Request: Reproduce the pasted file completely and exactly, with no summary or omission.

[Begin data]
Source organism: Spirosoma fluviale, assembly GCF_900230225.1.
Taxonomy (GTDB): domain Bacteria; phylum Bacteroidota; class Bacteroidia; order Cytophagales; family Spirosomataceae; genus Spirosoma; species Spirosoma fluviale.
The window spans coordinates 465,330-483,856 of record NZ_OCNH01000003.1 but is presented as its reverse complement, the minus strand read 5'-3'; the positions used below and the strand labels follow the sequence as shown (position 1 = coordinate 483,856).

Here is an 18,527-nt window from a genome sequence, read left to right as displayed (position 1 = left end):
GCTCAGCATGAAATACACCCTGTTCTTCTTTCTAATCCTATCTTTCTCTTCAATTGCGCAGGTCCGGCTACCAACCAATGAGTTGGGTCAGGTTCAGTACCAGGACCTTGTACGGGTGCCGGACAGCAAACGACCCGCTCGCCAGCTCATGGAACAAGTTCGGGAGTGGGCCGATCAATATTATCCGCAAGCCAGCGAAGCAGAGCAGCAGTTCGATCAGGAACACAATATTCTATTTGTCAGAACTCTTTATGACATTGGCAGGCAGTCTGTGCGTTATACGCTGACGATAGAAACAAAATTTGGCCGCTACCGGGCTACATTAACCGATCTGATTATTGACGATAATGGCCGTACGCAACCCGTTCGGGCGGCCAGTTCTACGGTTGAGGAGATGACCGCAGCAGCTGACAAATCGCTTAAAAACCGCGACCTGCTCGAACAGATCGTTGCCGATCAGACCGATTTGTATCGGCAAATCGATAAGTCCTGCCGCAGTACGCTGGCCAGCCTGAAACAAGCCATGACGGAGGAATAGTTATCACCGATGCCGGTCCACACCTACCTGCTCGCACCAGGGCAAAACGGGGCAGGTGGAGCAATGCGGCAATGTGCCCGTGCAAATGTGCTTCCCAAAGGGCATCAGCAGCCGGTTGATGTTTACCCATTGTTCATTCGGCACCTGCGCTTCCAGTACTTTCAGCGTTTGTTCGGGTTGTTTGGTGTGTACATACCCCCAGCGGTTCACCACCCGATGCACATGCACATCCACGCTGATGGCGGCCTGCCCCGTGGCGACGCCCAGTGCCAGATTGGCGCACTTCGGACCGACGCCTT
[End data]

Source organism: Spirosoma fluviale, assembly GCF_900230225.1.
Taxonomy (GTDB): domain Bacteria; phylum Bacteroidota; class Bacteroidia; order Cytophagales; family Spirosomataceae; genus Spirosoma; species Spirosoma fluviale.
The window spans coordinates 465,330-483,856 of record NZ_OCNH01000003.1 but is presented as its reverse complement, the minus strand read 5'-3'; the positions used below and the strand labels follow the sequence as shown (position 1 = coordinate 483,856).

Here is an 18,527-nt window from a genome sequence, read left to right as displayed (position 1 = left end):
GCTCAGCATGAAATACACCCTGTTCTTCTTTCTAATCCTATCTTTCTCTTCAATTGCGCAGGTCCGGCTACCAACCAATGAGTTGGGTCAGGTTCAGTACCAGGACCTTGTACGGGTGCCGGACAGCAAACGACCCGCTCGCCAGCTCATGGAACAAGTTCGGGAGTGGGCCGATCAATATTATCCGCAAGCCAGCGAAGCAGAGCAGCAGTTCGATCAGGAACACAATATTCTATTTGTCAGAACTCTTTATGACATTGGCAGGCAGTCTGTGCGTTATACGCTGACGATAGAAACAAAATTTGGCCGCTACCGGGCTACATTAACCGATCTGATTATTGACGATAATGGCCGTACGCAACCCGTTCGGGCGGCCAGTTCTACGGTTGAGGAGATGACCGCAGCAGCTGACAAATCGCTTAAAAACCGCGACCTGCTCGAACAGATCGTTGCCGATCAGACCGATTTGTATCGGCAAATCGATAAGTCCTGCCGCAGTACGCTGGCCAGCCTGAAACAAGCCATGACGGAGGAATAGTTATCACCGATGCCGGTCCACACCTACCTGCTCGCACCAGGGCAAAACGGGGCAGGTGGAGCAATGCGGCAATGTGCCCGTGCAAATGTGCTTCCCAAAGGGCATCAGCAGCCGGTTGATGTTTACCCATTGTTCATTCGGCACCTGCGCTTCCAGTACTTTCAGCGTTTGTTCGGGTTGTTTGGTGTGTACATACCCCCAGCGGTTCACCACCCGATGCACATGCACATCCACGCTGATGGCGGCCTGCCCCGTGGCGACGCCCAGTGCCAGATTGGCGCACTTCGGACCGACGCCTT